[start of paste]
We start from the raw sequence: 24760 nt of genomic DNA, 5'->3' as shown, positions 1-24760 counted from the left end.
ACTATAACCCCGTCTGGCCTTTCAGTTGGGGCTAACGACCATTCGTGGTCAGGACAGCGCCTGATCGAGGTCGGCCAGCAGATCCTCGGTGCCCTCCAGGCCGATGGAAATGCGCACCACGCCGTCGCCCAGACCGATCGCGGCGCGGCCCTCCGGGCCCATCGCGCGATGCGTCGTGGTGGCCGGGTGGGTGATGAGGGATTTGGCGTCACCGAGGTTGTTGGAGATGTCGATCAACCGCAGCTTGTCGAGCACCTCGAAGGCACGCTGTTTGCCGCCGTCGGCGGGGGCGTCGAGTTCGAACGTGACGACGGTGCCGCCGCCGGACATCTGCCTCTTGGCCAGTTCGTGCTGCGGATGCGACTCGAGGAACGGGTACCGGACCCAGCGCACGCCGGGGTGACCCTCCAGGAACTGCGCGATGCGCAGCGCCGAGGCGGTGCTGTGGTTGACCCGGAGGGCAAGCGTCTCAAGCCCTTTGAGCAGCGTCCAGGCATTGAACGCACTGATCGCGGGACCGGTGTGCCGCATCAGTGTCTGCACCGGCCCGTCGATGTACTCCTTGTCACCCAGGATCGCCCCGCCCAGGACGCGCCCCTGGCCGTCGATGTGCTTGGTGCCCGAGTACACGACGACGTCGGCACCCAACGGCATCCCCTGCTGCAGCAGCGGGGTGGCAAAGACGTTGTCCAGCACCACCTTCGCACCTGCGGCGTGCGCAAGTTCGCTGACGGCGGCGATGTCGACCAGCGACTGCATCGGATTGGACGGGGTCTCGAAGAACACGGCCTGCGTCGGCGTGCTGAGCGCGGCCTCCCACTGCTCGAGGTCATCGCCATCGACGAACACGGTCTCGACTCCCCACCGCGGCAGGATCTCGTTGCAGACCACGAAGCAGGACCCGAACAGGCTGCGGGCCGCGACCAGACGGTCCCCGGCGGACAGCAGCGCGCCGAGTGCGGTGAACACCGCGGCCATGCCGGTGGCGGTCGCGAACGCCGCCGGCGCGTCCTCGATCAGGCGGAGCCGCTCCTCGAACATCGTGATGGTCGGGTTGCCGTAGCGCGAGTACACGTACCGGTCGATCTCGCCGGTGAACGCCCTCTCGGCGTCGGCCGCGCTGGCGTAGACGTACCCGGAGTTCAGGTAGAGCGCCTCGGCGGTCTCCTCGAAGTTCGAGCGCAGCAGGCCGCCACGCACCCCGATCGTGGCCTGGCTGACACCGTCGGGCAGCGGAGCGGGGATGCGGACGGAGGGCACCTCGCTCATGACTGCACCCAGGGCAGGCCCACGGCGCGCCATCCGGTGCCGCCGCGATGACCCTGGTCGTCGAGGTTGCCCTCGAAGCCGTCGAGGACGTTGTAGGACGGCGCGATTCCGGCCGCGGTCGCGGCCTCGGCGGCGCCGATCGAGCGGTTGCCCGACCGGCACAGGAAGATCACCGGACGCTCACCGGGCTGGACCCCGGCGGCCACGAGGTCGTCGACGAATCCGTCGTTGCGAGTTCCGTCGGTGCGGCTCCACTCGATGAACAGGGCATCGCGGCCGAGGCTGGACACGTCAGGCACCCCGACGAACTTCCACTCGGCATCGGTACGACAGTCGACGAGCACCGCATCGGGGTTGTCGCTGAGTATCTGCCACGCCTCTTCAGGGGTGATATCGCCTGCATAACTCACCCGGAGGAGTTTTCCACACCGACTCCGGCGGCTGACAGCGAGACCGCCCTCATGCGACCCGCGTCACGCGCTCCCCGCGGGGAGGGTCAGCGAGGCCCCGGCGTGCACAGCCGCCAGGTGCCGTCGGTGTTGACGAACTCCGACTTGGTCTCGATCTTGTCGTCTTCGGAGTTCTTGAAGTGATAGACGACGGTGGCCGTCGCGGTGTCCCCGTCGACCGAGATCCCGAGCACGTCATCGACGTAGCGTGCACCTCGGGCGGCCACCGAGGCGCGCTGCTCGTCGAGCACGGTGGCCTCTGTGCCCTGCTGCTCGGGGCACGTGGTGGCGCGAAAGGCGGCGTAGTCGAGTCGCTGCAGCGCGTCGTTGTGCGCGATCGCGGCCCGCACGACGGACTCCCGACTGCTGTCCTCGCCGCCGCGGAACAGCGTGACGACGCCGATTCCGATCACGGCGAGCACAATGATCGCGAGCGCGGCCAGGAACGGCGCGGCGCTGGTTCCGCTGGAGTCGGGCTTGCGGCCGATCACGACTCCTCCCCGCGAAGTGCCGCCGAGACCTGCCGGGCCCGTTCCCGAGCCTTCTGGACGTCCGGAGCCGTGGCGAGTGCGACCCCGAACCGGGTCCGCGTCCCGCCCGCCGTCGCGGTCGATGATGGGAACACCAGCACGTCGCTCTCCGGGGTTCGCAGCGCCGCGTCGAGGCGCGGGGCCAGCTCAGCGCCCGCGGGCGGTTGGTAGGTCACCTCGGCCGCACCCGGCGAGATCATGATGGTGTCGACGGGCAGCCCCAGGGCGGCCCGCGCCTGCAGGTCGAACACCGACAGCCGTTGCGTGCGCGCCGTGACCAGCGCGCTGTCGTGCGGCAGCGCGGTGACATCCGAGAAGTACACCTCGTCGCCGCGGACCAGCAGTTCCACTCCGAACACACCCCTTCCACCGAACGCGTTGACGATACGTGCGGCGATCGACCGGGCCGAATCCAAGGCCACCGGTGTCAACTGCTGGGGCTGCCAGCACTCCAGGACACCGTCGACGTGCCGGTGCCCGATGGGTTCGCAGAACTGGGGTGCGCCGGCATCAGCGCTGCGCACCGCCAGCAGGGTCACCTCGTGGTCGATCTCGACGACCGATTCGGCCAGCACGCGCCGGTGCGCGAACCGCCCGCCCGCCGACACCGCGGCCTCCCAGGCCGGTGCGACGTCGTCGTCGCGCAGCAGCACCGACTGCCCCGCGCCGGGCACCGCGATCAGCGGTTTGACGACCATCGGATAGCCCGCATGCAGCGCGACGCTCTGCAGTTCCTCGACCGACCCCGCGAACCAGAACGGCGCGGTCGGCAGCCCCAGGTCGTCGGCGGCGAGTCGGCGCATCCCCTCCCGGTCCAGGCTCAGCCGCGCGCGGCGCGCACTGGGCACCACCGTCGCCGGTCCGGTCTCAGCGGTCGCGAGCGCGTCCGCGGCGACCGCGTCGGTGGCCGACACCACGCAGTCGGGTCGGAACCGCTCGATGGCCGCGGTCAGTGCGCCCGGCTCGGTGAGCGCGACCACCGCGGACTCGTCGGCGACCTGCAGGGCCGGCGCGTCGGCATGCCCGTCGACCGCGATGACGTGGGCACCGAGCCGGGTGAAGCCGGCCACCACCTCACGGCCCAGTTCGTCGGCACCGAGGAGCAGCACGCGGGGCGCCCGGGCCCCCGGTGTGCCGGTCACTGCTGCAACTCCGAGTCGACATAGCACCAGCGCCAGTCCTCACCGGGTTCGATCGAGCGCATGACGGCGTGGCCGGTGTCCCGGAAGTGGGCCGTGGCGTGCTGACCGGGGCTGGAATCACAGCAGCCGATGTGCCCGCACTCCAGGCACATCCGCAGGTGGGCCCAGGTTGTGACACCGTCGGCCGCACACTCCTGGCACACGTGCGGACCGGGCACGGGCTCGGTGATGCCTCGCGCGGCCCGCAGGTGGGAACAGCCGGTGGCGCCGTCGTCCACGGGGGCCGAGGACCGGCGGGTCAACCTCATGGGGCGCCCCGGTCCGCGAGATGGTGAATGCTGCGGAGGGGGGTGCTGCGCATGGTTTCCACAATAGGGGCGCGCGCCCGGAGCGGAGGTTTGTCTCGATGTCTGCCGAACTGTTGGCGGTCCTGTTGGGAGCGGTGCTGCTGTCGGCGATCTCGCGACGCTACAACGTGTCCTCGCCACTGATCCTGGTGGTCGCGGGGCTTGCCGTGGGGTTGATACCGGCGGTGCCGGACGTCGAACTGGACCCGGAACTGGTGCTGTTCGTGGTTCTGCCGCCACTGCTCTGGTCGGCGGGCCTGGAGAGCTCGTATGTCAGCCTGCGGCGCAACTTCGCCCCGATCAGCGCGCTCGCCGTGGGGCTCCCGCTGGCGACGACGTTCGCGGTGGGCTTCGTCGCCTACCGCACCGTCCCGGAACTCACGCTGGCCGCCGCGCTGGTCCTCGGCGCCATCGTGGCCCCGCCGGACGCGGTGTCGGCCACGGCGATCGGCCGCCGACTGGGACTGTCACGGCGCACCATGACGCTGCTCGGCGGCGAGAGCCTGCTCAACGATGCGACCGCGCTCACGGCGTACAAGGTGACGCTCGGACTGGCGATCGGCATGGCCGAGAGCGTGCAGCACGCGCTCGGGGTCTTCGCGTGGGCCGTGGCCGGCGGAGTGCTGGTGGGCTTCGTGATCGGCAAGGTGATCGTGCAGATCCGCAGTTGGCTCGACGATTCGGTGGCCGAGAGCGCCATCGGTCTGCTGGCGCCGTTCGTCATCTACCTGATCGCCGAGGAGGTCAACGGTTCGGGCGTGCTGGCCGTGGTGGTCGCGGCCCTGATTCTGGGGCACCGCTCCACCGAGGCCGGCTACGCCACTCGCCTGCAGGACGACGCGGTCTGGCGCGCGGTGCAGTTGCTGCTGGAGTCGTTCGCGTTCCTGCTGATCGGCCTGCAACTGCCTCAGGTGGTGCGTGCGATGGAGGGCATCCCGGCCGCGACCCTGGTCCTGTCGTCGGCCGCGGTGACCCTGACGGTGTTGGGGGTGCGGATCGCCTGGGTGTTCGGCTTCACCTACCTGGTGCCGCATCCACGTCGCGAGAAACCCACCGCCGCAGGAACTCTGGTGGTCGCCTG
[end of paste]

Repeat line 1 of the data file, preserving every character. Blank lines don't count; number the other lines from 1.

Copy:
We start from the raw sequence: 24760 nt of genomic DNA, 5'->3' as shown, positions 1-24760 counted from the left end.